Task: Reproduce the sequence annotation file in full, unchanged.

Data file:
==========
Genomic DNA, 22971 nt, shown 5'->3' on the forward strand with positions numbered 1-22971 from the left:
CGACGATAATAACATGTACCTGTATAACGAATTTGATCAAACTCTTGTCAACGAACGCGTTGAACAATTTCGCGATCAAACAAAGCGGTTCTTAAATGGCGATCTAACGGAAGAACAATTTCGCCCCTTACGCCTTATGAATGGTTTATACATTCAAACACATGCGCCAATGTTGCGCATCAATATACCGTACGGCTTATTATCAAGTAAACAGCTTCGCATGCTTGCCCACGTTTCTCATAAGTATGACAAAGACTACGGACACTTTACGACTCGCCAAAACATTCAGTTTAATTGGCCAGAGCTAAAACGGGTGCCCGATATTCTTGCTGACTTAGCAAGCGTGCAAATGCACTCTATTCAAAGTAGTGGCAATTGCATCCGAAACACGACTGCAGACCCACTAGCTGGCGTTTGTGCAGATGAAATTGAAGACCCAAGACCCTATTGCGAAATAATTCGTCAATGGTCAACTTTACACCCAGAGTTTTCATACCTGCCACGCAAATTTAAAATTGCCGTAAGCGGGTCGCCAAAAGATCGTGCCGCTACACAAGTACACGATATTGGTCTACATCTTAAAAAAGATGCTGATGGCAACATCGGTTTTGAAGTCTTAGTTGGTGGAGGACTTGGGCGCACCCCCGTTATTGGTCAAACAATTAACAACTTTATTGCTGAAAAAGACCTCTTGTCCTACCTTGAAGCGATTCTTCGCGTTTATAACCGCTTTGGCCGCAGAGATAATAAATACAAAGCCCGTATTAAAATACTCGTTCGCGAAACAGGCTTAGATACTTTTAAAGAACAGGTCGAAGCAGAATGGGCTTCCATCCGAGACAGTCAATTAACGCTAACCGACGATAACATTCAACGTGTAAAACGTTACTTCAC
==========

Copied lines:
Genomic DNA, 22971 nt, shown 5'->3' on the forward strand with positions numbered 1-22971 from the left:
CGACGATAATAACATGTACCTGTATAACGAATTTGATCAAACTCTTGTCAACGAACGCGTTGAACAATTTCGCGATCAAACAAAGCGGTTCTTAAATGGCGATCTAACGGAAGAACAATTTCGCCCCTTACGCCTTATGAATGGTTTATACATTCAAACACATGCGCCAATGTTGCGCATCAATATACCGTACGGCTTATTATCAAGTAAACAGCTTCGCATGCTTGCCCACGTTTCTCATAAGTATGACAAAGACTACGGACACTTTACGACTCGCCAAAACATTCAGTTTAATTGGCCAGAGCTAAAACGGGTGCCCGATATTCTTGCTGACTTAGCAAGCGTGCAAATGCACTCTATTCAAAGTAGTGGCAATTGCATCCGAAACACGACTGCAGACCCACTAGCTGGCGTTTGTGCAGATGAAATTGAAGACCCAAGACCCTATTGCGAAATAATTCGTCAATGGTCAACTTTACACCCAGAGTTTTCATACCTGCCACGCAAATTTAAAATTGCCGTAAGCGGGTCGCCAAAAGATCGTGCCGCTACACAAGTACACGATATTGGTCTACATCTTAAAAAAGATGCTGATGGCAACATCGGTTTTGAAGTCTTAGTTGGTGGAGGACTTGGGCGCACCCCCGTTATTGGTCAAACAATTAACAACTTTATTGCTGAAAAAGACCTCTTGTCCTACCTTGAAGCGATTCTTCGCGTTTATAACCGCTTTGGCCGCAGAGATAATAAATACAAAGCCCGTATTAAAATACTCGTTCGCGAAACAGGCTTAGATACTTTTAAAGAACAGGTCGAAGCAGAATGGGCTTCCATCCGAGACAGTCAATTAACGCTAACCGACGATAACATTCAACGTGTAAAACGTTACTTCAC